The suspicious-looking paperwork came from Toyota of Fox Lake, where Ozata bought his car. Senior dealers told CBS 2 they discovered an employee had made an “inadvertent clerical error” and “attempted to correct her error,” but that she “was not authorized to send the letter in the form she did.” The employee who made the mistake no longer works at the dealership, they said.

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The State Police Secretary even arrested the dealer administrator on two offenses related to the case. Investigators said her “mistake” caused the dramatic traffic stop.

Ozata asked the police, “What did I do wrong?”

The Secretary of State’s police officer replied, “It appears you have done nothing wrong.”

Ozata was released without any charges. The immigrant from Turkey said he is now afraid to drive a car.

“I came here for more civil rights, for democracy,” he said. “But I’m just shocked.”

Ozata finally received his real title a few days ago. For those wondering, you don’t have to carry the title in the car. The problem during his traffic stop was that the car was reported stolen.

The State Police Secretary said they have never come across such a case before.

The dealer said in a statement:

“The situation here arises from an inadvertent clerical error. When Mr. Ozata purchased a used vehicle from Fox Lake Toyota, he paid for the vehicle in full. However, one of our title clerks incorrectly placed a lien on the vehicle with Toyota Financial Services (” TFS”), a lender we often use to arrange financing for our clients. There was no malicious intent in placing the lien, just an employee who acted too quickly.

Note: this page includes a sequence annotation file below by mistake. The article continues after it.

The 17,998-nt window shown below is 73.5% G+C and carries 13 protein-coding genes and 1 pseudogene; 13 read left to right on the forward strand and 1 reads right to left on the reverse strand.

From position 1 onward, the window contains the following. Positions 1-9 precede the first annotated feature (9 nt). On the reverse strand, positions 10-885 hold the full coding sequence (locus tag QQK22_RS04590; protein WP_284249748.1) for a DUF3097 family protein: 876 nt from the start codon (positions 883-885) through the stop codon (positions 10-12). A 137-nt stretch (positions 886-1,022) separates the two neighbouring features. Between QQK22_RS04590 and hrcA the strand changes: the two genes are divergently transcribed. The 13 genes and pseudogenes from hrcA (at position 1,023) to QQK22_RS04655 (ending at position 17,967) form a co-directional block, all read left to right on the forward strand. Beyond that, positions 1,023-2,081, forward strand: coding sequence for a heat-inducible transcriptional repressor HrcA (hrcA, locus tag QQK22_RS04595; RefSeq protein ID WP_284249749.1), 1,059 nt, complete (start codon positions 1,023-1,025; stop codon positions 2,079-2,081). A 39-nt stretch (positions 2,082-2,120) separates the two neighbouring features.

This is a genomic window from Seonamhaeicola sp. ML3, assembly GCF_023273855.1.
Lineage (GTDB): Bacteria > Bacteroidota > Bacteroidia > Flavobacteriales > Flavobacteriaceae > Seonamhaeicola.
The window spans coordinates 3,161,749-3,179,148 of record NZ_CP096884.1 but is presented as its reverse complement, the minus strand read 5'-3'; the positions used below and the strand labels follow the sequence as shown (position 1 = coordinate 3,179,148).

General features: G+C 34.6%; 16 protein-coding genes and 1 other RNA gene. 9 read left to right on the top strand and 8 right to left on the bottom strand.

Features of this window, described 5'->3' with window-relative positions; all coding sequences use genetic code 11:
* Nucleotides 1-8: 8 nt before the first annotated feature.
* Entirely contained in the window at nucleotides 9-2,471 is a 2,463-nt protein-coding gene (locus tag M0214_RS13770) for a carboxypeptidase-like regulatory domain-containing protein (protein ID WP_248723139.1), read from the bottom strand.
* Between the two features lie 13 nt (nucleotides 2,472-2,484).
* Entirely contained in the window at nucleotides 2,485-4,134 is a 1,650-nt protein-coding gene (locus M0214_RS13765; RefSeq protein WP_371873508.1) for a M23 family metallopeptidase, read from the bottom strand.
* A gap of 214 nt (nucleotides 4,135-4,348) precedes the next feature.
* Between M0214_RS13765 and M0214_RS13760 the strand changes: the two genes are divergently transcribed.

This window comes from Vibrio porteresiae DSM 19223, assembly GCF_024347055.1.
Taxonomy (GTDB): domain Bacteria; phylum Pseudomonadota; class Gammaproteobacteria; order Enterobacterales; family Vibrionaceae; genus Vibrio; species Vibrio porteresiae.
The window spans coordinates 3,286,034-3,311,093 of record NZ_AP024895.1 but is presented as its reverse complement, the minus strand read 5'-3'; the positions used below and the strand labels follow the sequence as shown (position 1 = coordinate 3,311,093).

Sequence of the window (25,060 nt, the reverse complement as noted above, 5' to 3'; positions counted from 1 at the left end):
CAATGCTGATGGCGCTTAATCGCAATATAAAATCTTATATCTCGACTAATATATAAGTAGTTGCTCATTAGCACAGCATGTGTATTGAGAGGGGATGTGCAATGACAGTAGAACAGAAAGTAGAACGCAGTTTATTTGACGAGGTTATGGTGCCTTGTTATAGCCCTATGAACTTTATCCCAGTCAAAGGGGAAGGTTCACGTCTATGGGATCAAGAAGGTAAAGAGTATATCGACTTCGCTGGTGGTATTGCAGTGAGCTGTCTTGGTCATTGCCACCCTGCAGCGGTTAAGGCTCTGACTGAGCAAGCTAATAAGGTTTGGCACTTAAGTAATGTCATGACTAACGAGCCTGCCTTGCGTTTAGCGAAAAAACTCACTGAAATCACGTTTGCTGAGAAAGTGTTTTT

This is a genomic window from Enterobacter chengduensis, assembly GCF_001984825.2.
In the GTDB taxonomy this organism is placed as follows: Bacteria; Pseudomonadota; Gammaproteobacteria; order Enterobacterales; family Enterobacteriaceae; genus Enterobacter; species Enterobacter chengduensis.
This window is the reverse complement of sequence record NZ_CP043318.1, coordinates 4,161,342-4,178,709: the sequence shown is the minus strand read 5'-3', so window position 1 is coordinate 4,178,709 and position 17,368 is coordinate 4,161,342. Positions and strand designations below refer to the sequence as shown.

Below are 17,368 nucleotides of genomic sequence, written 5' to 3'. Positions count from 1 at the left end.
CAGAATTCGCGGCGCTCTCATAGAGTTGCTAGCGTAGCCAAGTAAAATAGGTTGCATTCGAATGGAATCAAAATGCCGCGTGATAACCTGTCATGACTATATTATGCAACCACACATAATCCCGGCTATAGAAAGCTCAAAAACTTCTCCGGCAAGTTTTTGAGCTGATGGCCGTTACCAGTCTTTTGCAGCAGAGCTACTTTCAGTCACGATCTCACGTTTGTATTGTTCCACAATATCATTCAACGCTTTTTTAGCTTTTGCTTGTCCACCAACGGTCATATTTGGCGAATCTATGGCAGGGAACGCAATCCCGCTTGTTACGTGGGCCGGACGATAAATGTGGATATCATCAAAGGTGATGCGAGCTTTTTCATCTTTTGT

When the error was realized, the same clerk attempted to correct her error by sending a letter to the Illinois Secretary of State requesting that the lien be removed so that a duplicate title could be issued to Mr. Ozata. Our clerk was only trying to expedite the title error, but she should have done this differently and was not authorized to send the letter in the form she did.

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Although we have no first-hand knowledge of the incident in which Mr. Ozata was pulled over in Gurnee, Illinois, Mr. Ozata told us that when he was pulled over, he had all of the original paperwork relating to his purchase of the vehicle. in the glove compartment and that he showed the paperwork to the police officers. We cannot comment on the actions of the Gurnee Police Department other than to say that we had no control over their decision making.

We have contacted Mr. Ozata, offered him our sincerest apologies, informed him that the employee who made the mistake is no longer with the dealership, and offered to provide him with a vehicle to drive while we secure proper title in his name. included without a lien. Our dealership prides itself on treating all of its customers with respect and we do our utmost to promptly address any complaint brought to our attention.”